History of the Slindon Estate
For a little place, Slindon boasts a history worthy of a large town – from playing its part in the war effort to hosting high society. Evidence of occupation has been found as far back as Palaeolithic times, and the land has been lived on from the Bronze Age right up to the present day.
About half a million years ago, Slindon was on the coast. The area now known as Slindon Park was perched on a cliff with waves lapping at the shore below. Geological evidence has found that this raised beach was part of a large bay running from Arundel to Chichester.
Archaeological digs at nearby Boxgrove uncovered remains of an extinct human ancestor, bones of a rhinoceros and bears as well as basic Stone Age tools.
Bronze Age burials
At the very top of the estate, around Bignor Hill, the lumps and bumps of Bronze Age round burial mounds are visible. Easier to spot in winter when the vegetation dies down, but topped with vibrant wild flowers in the summer, they make a fitting resting place for past residents of this landscape.
A respectable estate
In the first part of the 19th century Anthony James Radcliffe, fifth Earl of Newburgh, and his wife Anne brought stability and luxury to Slindon. They built structures to demonstrate their wealth and standing in society such as South Lodge, the grand flint gateway to Slindon Park, and the folly that still stands at Nore Hill.
Tea at the folly
The flint archway known as the Folly was built in 1814 at the request of Anne, Countess of Newburgh. The design was taken from an old Italian print, and it originally had a thatched tea house on the south side. The Countess would drive here in a four-horse wagonette to take tea and enjoy the view. It's still a lovely place to picnic, with great views down to the coast.
Slindon in the First World War
Alongside housing a convalescent hospital for recuperating officers in Slindon House, an airship station was also cut into the southern edge of Northwood to serve the airships that patrolled the English Channel. On the wider estate, the Canadian Forestry Corp arrived to fell valuable Slindon timber for the war effort and to build a nearby Prisoner of War camp.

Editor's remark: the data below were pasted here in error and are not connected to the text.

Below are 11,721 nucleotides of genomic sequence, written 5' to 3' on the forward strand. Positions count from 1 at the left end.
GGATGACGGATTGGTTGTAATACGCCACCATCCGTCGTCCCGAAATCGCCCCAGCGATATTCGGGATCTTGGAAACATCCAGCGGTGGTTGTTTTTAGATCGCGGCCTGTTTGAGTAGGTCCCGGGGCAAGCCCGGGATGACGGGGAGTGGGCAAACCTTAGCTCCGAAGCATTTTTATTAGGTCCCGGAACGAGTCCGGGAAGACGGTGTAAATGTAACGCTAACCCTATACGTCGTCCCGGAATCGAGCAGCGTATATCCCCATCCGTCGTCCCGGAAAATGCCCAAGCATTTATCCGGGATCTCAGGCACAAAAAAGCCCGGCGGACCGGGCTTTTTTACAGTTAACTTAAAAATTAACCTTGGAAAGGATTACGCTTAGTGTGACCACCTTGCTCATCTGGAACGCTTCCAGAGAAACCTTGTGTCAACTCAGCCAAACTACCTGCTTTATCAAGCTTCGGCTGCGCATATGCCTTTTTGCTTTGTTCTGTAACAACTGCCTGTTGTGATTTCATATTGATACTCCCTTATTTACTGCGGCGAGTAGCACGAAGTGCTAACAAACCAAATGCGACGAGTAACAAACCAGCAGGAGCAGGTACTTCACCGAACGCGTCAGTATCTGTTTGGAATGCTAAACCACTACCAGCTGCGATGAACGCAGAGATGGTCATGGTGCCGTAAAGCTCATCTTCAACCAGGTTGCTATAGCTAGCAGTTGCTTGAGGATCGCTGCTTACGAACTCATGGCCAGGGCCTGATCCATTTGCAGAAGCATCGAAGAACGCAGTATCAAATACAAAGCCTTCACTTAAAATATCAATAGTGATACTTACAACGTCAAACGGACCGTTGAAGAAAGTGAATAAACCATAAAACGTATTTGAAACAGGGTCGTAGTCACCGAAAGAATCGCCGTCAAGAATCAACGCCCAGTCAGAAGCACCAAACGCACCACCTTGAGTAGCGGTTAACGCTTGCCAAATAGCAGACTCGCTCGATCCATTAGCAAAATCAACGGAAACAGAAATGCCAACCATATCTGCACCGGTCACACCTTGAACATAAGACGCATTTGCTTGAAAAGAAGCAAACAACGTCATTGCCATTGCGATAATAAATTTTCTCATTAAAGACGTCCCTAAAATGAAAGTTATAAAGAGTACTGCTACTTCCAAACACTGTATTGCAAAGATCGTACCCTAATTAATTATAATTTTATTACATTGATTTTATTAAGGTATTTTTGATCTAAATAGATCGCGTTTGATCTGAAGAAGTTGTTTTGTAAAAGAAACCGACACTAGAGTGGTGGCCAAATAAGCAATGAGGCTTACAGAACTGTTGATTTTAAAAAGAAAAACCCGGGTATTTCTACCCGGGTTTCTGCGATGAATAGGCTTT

Slindon in the Second World War
The Second World War saw Slindon House become a home for evacuees, but it was eventually requisitioned as a Canadian military base. The area of woodland cleared by the Canadian foresters during the First World War now came under the plough to meet Britain’s desperate need for food.
Gumber decoy airfield
At Gumber Farm, a decoy airfield was constructed to try to deflect bombing from the important airfield at Tangmere. The men stationed at Gumber would wheel out wooden aeroplanes during the day and light flares to imitate landing lights at night. Discovery didn’t take long though, and the site was active only between 1940 and 1941.
A kind benefactor
Frederick Wootton Isaacson came to live at Slindon House in 1908, with his sister Violet, Lady Beaumont. He largely rebuilt the house between 1914 and 1917. After the war the house experienced a resurgence of life and entertained leading political and social figures of the day.
Frederick was very much a part of village life as the squire. Without an heir, and wanting Slindon to remain as it was, upon his death in 1948 he left his estate of 3,500 acres, Slindon House, and many other properties, to the National Trust.
Explore 3,500 acres of countryside on the Slindon Estate. From the historic village to ancient parkland and walking routes for all, there's lots to see and do.
Discover how we’ve been returning Northwood to a wooded landscape over the past decade, reconnecting woods cut off from each other after the First World War.